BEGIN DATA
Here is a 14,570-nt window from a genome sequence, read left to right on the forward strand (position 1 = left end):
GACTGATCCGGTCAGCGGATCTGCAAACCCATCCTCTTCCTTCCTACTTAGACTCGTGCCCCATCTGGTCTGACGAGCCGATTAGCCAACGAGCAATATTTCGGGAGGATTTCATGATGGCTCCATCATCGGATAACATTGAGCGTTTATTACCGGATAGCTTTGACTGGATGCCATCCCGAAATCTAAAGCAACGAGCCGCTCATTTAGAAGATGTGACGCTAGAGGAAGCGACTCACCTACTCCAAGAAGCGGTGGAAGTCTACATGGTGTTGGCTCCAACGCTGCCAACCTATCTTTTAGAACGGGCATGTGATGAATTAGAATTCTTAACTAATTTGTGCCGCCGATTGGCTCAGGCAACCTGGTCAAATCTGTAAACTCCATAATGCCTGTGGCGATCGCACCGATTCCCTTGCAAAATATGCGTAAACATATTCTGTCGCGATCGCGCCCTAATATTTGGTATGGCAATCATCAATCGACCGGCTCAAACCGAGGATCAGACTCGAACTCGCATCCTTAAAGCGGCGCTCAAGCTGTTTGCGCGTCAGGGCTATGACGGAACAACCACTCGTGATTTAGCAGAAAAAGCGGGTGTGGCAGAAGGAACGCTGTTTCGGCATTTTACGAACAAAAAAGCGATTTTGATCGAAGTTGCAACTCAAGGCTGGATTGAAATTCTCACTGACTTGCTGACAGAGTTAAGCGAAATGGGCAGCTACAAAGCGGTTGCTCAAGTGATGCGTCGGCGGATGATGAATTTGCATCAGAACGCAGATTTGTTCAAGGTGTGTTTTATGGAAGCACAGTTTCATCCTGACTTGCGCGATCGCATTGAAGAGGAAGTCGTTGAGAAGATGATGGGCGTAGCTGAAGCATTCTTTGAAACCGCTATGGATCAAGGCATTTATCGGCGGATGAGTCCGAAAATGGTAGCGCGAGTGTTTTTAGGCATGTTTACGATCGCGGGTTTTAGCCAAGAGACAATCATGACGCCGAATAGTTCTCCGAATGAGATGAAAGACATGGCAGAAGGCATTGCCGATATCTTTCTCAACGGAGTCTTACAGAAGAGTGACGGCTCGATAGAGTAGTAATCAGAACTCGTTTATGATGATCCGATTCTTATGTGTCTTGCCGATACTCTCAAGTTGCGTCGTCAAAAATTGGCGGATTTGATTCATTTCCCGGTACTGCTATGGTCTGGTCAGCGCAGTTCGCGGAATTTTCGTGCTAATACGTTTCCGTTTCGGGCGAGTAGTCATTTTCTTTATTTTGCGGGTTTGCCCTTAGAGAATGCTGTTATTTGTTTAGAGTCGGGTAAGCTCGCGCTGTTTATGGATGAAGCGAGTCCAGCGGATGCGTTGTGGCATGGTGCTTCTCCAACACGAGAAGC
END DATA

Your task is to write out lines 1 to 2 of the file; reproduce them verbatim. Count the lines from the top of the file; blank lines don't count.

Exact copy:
Here is a 14,570-nt window from a genome sequence, read left to right on the forward strand (position 1 = left end):
GACTGATCCGGTCAGCGGATCTGCAAACCCATCCTCTTCCTTCCTACTTAGACTCGTGCCCCATCTGGTCTGACGAGCCGATTAGCCAACGAGCAATATTTCGGGAGGATTTCATGATGGCTCCATCATCGGATAACATTGAGCGTTTATTACCGGATAGCTTTGACTGGATGCCATCCCGAAATCTAAAGCAACGAGCCGCTCATTTAGAAGATGTGACGCTAGAGGAAGCGACTCACCTACTCCAAGAAGCGGTGGAAGTCTACATGGTGTTGGCTCCAACGCTGCCAACCTATCTTTTAGAACGGGCATGTGATGAATTAGAATTCTTAACTAATTTGTGCCGCCGATTGGCTCAGGCAACCTGGTCAAATCTGTAAACTCCATAATGCCTGTGGCGATCGCACCGATTCCCTTGCAAAATATGCGTAAACATATTCTGTCGCGATCGCGCCCTAATATTTGGTATGGCAATCATCAATCGACCGGCTCAAACCGAGGATCAGACTCGAACTCGCATCCTTAAAGCGGCGCTCAAGCTGTTTGCGCGTCAGGGCTATGACGGAACAACCACTCGTGATTTAGCAGAAAAAGCGGGTGTGGCAGAAGGAACGCTGTTTCGGCATTTTACGAACAAAAAAGCGATTTTGATCGAAGTTGCAACTCAAGGCTGGATTGAAATTCTCACTGACTTGCTGACAGAGTTAAGCGAAATGGGCAGCTACAAAGCGGTTGCTCAAGTGATGCGTCGGCGGATGATGAATTTGCATCAGAACGCAGATTTGTTCAAGGTGTGTTTTATGGAAGCACAGTTTCATCCTGACTTGCGCGATCGCATTGAAGAGGAAGTCGTTGAGAAGATGATGGGCGTAGCTGAAGCATTCTTTGAAACCGCTATGGATCAAGGCATTTATCGGCGGATGAGTCCGAAAATGGTAGCGCGAGTGTTTTTAGGCATGTTTACGATCGCGGGTTTTAGCCAAGAGACAATCATGACGCCGAATAGTTCTCCGAATGAGATGAAAGACATGGCAGAAGGCATTGCCGATATCTTTCTCAACGGAGTCTTACAGAAGAGTGACGGCTCGATAGAGTAGTAATCAGAACTCGTTTATGATGATCCGATTCTTATGTGTCTTGCCGATACTCTCAAGTTGCGTCGTCAAAAATTGGCGGATTTGATTCATTTCCCGGTACTGCTATGGTCTGGTCAGCGCAGTTCGCGGAATTTTCGTGCTAATACGTTTCCGTTTCGGGCGAGTAGTCATTTTCTTTATTTTGCGGGTTTGCCCTTAGAGAATGCTGTTATTTGTTTAGAGTCGGGTAAGCTCGCGCTGTTTATGGATGAAGCGAGTCCAGCGGATGCGTTGTGGCATGGTGCTTCTCCAACACGAGAAGC